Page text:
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Andrew Yang to the Rescue: Mayoral Candidate Helps Photographer Attacked on Staten Island Ferry

Mayoral candidate Andrew Yang deescalates a situation after a man holding a pole attacked a photojournalist on the Staten Island Ferry Friday morning, Feb. 26, 2021.
Mayoral candidate Andrew Yang de-escalates a situation after a man holding a pole attacked a photojournalist on the Staten Island Ferry Friday morning.
Courtesy of Andrew Yang Campaign

Mayoral candidate Andrew Yang jumped in to help a photographer on the Staten Island Ferry Friday, after a man wielding a metal pole knocked the photojournalist down.

The incident unfolded around 11:10 a.m. after Yang and his staff talked with journalists during a campaign jaunt to Staten Island. The photographer, Spencer Platt, was on the ferry’s upper deck when a tall, disheveled man approached with a long pole in hand.

Photojournalist Spencer Platt, right, was photographing mayoral candidate Andrew Yang on the Staten Island Ferry before a passenger unprovoked attacked him with a pole.
Photojournalist Spencer Platt, right, was photographing mayoral candidate Andrew Yang on the Staten Island Ferry before the attack.
Hiram Alejandro Durán/THE CITY

“It probably all went down in like 15 seconds. I was on the phone talking to a friend when everyone else went in and I turned around and there’s a guy an inch away from my face,” Platt, who was shooting for Getty Images, told THE CITY. “I said something like, ‘What’s up?’”

“Stuff happens, but rarely does it lead to someone shoving you to the ground and holding a metal bar over your head.”

Yang quickly ran outside and got in between Platt and the attacker. The man walked towards Yang angrily at first, but backed off after the mayoral candidate started calmly talking to him.

Mayoral candidate Andrew Yang deescalates a situation after a man holding a pole attacked a photojournalist on the Staten Island Ferry Friday morning, Feb. 26, 2021.
Yang speaks with the man after the incident with Platt.
Courtesy of Andrew Yang Campaign

“I didn’t have much time to think. I saw the photographer get shoved and it seemed like it might get worse. So I did what I think a lot of people would do, which is like: ‘I have to prevent this person from getting hurt,’” said Yang, 46. “So I got up as quickly as I could and tried to intervene before the man could swing.”

The man appeared to recognize Yang and became less aggressive as they chatted — and said towards the end of their exchange that he’s supportive of his candidacy.

“I’m really grateful that he became less aggressive upon seeing me. I had no certainty that he would know who I was, I just thought of myself as a bystander trying to defuse the situation,” Yang said.

Cops on the Scene

Two NYPD officers aboard the ferry went up to the upper deck after the photographer informed them of the incident. The cops grabbed the man, who appeared to be in his 30s or 40s, and had been spotted talking to himself before the fracas.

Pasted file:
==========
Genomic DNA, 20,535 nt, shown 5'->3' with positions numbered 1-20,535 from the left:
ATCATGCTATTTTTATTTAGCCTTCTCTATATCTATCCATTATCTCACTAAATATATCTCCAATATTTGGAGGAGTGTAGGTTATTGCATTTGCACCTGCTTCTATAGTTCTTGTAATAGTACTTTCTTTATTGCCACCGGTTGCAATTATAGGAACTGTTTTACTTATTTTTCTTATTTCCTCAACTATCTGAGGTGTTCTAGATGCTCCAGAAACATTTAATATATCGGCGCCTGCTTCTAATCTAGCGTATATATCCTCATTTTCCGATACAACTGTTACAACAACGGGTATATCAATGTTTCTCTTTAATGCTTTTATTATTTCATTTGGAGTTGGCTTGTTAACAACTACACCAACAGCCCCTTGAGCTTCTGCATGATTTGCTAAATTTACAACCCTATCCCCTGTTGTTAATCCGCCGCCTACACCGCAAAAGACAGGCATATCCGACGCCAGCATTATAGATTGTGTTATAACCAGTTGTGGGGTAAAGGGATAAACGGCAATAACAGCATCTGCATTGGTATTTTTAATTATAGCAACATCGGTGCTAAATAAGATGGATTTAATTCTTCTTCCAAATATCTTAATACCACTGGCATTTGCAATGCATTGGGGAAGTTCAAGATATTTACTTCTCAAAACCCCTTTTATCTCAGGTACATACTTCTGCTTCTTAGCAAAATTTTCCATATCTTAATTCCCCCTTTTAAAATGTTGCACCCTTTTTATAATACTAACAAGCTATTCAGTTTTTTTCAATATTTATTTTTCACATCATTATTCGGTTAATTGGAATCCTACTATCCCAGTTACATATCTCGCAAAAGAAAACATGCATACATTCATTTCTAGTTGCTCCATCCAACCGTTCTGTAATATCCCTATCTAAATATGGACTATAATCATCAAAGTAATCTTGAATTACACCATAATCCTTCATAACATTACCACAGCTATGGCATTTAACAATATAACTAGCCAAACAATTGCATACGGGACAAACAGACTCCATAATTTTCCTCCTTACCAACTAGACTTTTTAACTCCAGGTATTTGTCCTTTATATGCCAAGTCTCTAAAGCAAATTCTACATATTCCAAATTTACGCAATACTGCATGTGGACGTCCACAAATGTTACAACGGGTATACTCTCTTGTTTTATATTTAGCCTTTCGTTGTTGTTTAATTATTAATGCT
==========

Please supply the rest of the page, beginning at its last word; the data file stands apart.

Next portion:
Yang told THE CITY that while he thinks it made sense for officers on the ferry to respond, he said he doesn’t believe police officers can provide proper support to people with mental health issues.

“Because we’re on the ferry, they’re literally NYPD that are on the ferry beat and so it would be very sensible that they’d be the first one there and on the scene,” Yang said. “But the question is who’s actually going to provide the support and services that a lot of people need and in that light the police are not equipped to provide a lot of what would actually put people in better situations.”

Mayoral candidate Andrew Yang speaks with the NYPD in Staten Island after a disturbed passenger rushed a photojournalist with a metal broom stick on the ferry Friday morning, Feb. 26, 2021.
Yang speaks with the NYPD in Staten Island after the attack.
Hiram Alejandro Durán/THE CITY

He also reiterated a commitment to fund mental health services.

“We need to drastically improve our investment in mental health resources for people who are struggling in every part of the city,” said Yang. “Whether it’s children going back to school, many of whom may be facing learning loss, emotional struggles or even trauma to people who are struggling with street homelessness and may have mental health issues. We haven’t been doing enough and we need to do more.

“So I think about it all the time,” he said. “I think a lot of us think about it because when you’re walking around in New York City and you see people who are struggling. We need to get those people the mental health they need.”

‘I Just Bolted’

Platt, who ran outside after Yang distracted the man, told THE CITY that he’s thankful the candidate leapt into the fray.

“I’m not trying to plug the Yang campaign, but he did run up and confront the guy and led the charge. And when the guy turned around, I just bolted,” said Platt.

Yang is running in an extremely crowded Democratic primary race, but a recent poll showed him leading the pack. He’s apparently benefited from name recognition built up from his presidential campaign last year.

Police officials did not immediately comment on the incident.

Platt said he only had one regret: “I wish I had the state of mind to snap a frame.”

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